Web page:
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Tampa Bay Lightning's Steve Downie raises his game as he tries to calm down

TAMPA — There will be a time, Steve Downie said, when he has to answer only hockey questions; when questions about his boiling emotions and suspensions that have come at every level from juniors to the NHL are gone.

There will be a time, Downie said, but he knows it is not now.

"I know it's going to take time, but I can't wait," the Lightning right wing said. "That said, it falls on me to do the right things and not cross that line."

He has put his toe on it a few times this season. Downie's 92 penalty minutes are second on the team, and several weeks ago, coach Rick Tocchet warned him to take it down a notch after a spate of games in which he was in the penalty box too much.

But with career highs of nine goals and 21 points, and at plus-6, Downie, 22, finally is showing the skills that made him the Flyers' 2005 first-round draft pick.

At 5 feet 11, 195 pounds, he is a puck hunter, a presence in front of the net and second on the team with five power-play goals.

His reward: a top-six spot on a line with center Vinny Lecavalier and Alex Tanguay.

"When the puck is up for grabs, he comes up with it," Tocchet said. "He's one of our best corner men along with Ryan Malone. That's the sort of stuff that wins playoff hockey."

So is the way he scored in a 4-2 weekend victory over the Devils — in front of the net, jostling with a defender and screening goalie Martin Brodeur before deflecting Kurtis Foster's shot from the blue line.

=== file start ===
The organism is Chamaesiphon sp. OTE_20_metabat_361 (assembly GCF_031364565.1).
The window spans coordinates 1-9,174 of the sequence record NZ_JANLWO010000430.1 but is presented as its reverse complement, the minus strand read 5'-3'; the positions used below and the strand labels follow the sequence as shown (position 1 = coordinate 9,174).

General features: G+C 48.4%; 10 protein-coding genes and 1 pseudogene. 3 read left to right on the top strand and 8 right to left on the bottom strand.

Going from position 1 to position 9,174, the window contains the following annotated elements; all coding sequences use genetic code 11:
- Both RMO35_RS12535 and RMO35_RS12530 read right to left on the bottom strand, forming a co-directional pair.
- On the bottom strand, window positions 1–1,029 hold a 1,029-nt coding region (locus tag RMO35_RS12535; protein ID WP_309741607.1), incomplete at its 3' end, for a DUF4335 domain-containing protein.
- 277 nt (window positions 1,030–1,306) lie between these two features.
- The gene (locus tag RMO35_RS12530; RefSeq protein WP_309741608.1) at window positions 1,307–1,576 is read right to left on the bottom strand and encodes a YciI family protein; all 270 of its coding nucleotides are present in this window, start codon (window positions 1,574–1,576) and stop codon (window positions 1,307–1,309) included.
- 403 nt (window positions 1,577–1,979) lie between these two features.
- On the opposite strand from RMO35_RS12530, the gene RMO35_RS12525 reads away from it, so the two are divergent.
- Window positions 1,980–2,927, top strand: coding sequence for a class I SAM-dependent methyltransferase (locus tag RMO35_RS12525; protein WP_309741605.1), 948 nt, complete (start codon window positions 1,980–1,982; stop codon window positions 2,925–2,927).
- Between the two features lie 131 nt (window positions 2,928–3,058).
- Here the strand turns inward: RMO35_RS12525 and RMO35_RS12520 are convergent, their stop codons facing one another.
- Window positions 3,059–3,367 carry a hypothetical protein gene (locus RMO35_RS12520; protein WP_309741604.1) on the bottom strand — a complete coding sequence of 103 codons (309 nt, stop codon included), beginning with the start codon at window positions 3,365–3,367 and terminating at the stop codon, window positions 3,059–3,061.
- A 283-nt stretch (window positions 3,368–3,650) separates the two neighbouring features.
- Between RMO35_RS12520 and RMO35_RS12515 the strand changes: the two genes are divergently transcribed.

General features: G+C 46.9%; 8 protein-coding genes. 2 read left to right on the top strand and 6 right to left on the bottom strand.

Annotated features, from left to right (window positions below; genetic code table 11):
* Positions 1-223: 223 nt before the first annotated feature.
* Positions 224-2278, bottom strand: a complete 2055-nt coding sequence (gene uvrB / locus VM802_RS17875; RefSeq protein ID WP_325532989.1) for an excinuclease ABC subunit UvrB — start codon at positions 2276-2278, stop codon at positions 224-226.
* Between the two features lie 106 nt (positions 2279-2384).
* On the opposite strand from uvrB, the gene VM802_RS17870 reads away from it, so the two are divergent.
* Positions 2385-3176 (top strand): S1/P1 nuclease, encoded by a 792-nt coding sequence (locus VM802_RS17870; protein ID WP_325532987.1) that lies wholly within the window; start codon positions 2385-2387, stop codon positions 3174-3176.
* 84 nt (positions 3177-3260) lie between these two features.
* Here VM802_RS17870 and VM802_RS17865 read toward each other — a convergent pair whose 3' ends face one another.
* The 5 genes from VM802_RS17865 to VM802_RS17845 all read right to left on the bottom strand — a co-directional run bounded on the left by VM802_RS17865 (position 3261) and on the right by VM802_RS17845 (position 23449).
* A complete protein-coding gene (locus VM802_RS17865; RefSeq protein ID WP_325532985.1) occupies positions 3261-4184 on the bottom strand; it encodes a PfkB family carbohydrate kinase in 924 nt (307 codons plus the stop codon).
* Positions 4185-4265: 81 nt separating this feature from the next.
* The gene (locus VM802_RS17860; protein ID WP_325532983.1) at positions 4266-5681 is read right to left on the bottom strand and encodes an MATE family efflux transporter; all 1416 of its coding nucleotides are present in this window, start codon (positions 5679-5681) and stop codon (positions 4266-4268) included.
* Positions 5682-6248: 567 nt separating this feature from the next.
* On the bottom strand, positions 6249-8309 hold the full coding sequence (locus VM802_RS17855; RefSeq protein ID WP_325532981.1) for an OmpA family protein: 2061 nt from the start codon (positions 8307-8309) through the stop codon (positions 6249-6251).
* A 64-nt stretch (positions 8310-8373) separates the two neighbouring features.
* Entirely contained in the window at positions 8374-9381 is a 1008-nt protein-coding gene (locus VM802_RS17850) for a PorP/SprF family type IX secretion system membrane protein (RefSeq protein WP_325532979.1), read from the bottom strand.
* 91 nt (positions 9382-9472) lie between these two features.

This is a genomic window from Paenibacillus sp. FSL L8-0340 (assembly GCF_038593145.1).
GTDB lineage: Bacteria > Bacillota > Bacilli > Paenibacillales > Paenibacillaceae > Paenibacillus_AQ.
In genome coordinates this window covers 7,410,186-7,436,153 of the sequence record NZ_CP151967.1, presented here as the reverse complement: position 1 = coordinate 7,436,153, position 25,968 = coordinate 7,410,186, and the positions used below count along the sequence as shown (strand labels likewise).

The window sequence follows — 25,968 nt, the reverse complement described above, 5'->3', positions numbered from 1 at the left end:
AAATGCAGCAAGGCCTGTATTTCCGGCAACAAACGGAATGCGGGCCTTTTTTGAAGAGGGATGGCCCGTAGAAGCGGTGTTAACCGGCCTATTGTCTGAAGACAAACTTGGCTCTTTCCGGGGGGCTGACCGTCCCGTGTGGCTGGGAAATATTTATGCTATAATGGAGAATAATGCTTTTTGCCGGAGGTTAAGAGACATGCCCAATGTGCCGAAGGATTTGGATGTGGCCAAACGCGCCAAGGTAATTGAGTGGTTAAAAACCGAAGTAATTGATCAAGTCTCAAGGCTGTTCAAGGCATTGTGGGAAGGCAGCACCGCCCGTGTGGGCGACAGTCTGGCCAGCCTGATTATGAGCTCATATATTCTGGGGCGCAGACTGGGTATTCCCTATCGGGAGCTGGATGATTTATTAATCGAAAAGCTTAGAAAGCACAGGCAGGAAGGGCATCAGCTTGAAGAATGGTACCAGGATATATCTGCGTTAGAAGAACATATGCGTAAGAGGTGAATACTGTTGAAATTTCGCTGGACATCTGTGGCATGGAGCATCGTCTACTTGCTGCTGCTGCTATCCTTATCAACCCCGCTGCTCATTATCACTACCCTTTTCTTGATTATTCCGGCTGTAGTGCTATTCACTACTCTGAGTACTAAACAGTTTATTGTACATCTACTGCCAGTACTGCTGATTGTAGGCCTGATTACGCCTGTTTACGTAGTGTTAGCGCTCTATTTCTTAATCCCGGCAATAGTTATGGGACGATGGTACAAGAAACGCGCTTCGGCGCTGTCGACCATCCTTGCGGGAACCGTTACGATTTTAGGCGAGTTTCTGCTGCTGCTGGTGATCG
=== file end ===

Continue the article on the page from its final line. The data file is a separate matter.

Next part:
"That's the typical goal we need," Tocchet said. "He's in position, he pushes the (defender) and the puck is in the net. Those are things that are huge.

"I just want to get him to the point where he can play the last minute of a game and get that puck off the wall. If he can add that to his tool bag, he's going to be a complete hockey player."

Downie admits he must work on his defensive-zone coverage, key in tonight's game at the St. Pete Times Forum with the Capitals, who lead the NHL in goals.

Given his past, Downie must work carefully.

He was suspended by his junior team for instigating a fight with a teammate. The NHL suspended him 20 games in 2007 for a hit on Ottawa's Dean McAmmond. The AHL suspended him 20 games for slashing a linesman in a Feb. 28 game for Norfolk, though Downie said it was accidental in the course of play.

"I'm watched extra on the ice, I feel," said Downie, acquired from the Flyers in November 2008 in the Matt Carle deal. "I have to keep my emotions in check and not hurt the team. … But at the same time, I play my best hockey when I'm emotional and put everything on the line. It's a fine line I have to follow."

The closest he came to tripping over it came in six games during Dec. 5-15, when he had 28 penalty minutes.

"Stupid penalties," Downie said, "because I wasn't thinking."

He has just 12 penalty minutes in 11 games since. In his past eight games, he has three goals, eight points and is plus-4.

"It's a tough situation where you have to tell a guy, 'Yeah, play on the edge but be careful,' " Tocchet said. "He's getting better. Is he where I want him? No, but he has to learn that edge part."

"It's been a learning process for me," Downie said. "My game has developed so much, but I still think I have a lot more."

Ask him about it.

Damian Cristodero can be reached at cristodero@sptimes.com.

Tampa Bay Lightning's Steve Downie raises his game as he tries to calm down 01/11/10 [Last modified: Tuesday, January 12, 2010 10:17am]
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